ONE of the two biggest local news stories on Aug. 12, 1988 was the walkout staged by Chinese garment workers at a San Vicente victory. They were demanding the safe return of a co-worker who, they said, was taken away by security guards and threatened immediate deportation. The workers were also crowded around another of their co-workers for protection. She “had walked out of the factory earlier in the evening and her friends would not let anyone near her, fearful of her deportation and her safety.”
Variety reported that the protesting workers waited for hours for the return of the co-worker who they believed was already taken to the airport. But just before 10 p.m., their co-worker was returned to the factory by police escort, and he was “crying and shouting with joy….” He told Variety, “I don’t know why they take me. Maybe send [me back to] China.”
Also at the scene was a CNMI assistant attorney general who was, let’s just say, not amused. “This is not Hong Kong,” he said, “this is not Moscow, this is not Beijing. This is the United States of America and employees are going to be treated in a humane and dignified manner.”
The assistant AG also told the security guards that he “will have this matter investigated and I guarantee that you will be arrested and put in jail — I do not want you to touch any of the employees and if I hear any of you touching any of the employees that I will personally see to it that you are immediately arrested and placed in jail.”
For his part, the deputy director of the then-Commerce and Labor Department said they were investigating the incident.
Variety learned that the factory was owned by Hong Kong residents who were citizens of the United Kingdom. The factory manager, also from Hong Kong, declined to comment. Prior to the workers’ walkout, one of them, H.D., had an argument with the manager over overtime policies which the workers said were unfair. The manager then directed a security guard to remove H.D. from the compound. H.D. was brought to the security company’s office in San Antonio. But the CNMI AG’s office, through one of its assistant AG’s, told the factory manager and the chief of the security company, “in no uncertain terms, that unless [the worker] was returned to the factory soon, it could be a case of false imprisonment or kidnapping.” The factory manager, as they say, “saw the light,” and H.D. was brought back to the factory.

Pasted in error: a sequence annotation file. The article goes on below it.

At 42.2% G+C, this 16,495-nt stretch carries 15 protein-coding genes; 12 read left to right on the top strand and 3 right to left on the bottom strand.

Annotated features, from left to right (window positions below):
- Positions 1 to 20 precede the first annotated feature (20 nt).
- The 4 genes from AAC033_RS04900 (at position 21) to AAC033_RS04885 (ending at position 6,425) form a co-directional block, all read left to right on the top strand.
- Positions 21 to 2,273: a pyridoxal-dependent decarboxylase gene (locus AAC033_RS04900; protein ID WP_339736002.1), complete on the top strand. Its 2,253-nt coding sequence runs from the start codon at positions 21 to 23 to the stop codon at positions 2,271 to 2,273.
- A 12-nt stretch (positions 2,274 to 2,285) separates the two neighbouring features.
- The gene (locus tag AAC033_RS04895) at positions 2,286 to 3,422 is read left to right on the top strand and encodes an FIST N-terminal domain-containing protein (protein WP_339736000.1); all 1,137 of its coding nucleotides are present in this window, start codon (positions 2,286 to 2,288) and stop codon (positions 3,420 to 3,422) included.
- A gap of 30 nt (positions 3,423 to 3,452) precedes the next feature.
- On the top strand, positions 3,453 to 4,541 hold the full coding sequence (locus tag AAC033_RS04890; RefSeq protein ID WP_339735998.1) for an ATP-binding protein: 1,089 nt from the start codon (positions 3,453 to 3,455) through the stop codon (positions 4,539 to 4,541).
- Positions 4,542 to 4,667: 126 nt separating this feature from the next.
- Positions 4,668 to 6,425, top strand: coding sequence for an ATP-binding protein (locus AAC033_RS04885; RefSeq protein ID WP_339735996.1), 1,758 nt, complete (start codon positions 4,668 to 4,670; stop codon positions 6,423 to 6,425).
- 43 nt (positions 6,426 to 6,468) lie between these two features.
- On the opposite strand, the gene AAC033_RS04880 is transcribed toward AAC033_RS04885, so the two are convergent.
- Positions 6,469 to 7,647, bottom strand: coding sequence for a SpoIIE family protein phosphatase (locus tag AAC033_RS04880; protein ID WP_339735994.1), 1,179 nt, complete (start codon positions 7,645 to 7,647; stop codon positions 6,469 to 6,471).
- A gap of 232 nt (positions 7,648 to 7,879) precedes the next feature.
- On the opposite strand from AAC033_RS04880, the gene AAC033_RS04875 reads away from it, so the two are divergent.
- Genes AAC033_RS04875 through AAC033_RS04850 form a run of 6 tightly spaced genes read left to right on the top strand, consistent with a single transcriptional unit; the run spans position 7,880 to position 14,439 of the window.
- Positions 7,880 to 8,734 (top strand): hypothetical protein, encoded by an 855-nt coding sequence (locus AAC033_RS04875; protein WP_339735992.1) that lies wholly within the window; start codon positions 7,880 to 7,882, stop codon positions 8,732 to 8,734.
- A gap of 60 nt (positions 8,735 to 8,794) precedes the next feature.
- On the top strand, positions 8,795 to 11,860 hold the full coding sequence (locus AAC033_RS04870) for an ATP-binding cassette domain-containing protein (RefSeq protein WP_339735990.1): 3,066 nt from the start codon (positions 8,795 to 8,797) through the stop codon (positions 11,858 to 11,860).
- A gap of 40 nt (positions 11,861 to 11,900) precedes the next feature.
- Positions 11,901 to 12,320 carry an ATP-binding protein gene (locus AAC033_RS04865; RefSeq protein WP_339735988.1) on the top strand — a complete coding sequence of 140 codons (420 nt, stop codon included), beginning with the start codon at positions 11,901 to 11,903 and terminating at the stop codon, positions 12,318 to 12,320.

Through an interpreter, one of the workers told Variety that they were not unhappy with their jobs, but were concerned for H.D.’s safety. “Owners spend money on building, land, bring workers here. Low wages in China; pay higher here than in China.”
It was our intrepid editor, David T. Hughes, who covered the walkout at the factory. But he was “prevented from taking pictures and then handcuffed by a team of security guards as he attempted to leave the site.”
Later that week, in MV’s 44-page Friday edition, David wrote in his weekly column that instead of discussing the “goons who assaulted me at a local garment factory,” he would talk about “the efforts of a tiny group of garment workers to protect a friend…. I feel what they did…is a lesson to us all about sticking together against a common foe — TYRANNY.” David then commended the CNMI AG’s office for its willingness “to do what’s needed.” He said the responding police officers, for their part, were “quite angry at the incident,” and there was “a lot of police radio traffic while they were trying to find the abducted man. (Good job, guys…)”
David added, “We have faith in the judicial system here. Abusers will face the law and be punished.” He said other workers planning to stage a protest should call the media first. “WE will watch and report and then get your complaints into print and before the public….”
As for the other big news story of our Aug. 12, 1988 issue, the MV headline says it all:
ARSON: Presses torched
Five different fires set in press room
Offices ransacked, much stolen
“A newspaper usually reports the news…not become a part of the news,” MV stated. “But all that changed in the wee hours of Wednesday morning when arsonists broke into the offices of Younis Art Studio Inc. [dba MV] and set fire to the main press, stocks of paper and other machines.”
The arsonists wanted to stop the MV presses, literally.
On our editorial page in the same issue was an editorial cartoon drawn by our founding publisher, Abed E. Younis. It depicted a large blob of ink from the nib of a giant fountain pen which symbolized THE PRESS. The ink was about to drop on a small campfire while the person who started it was fleeing from the scene.
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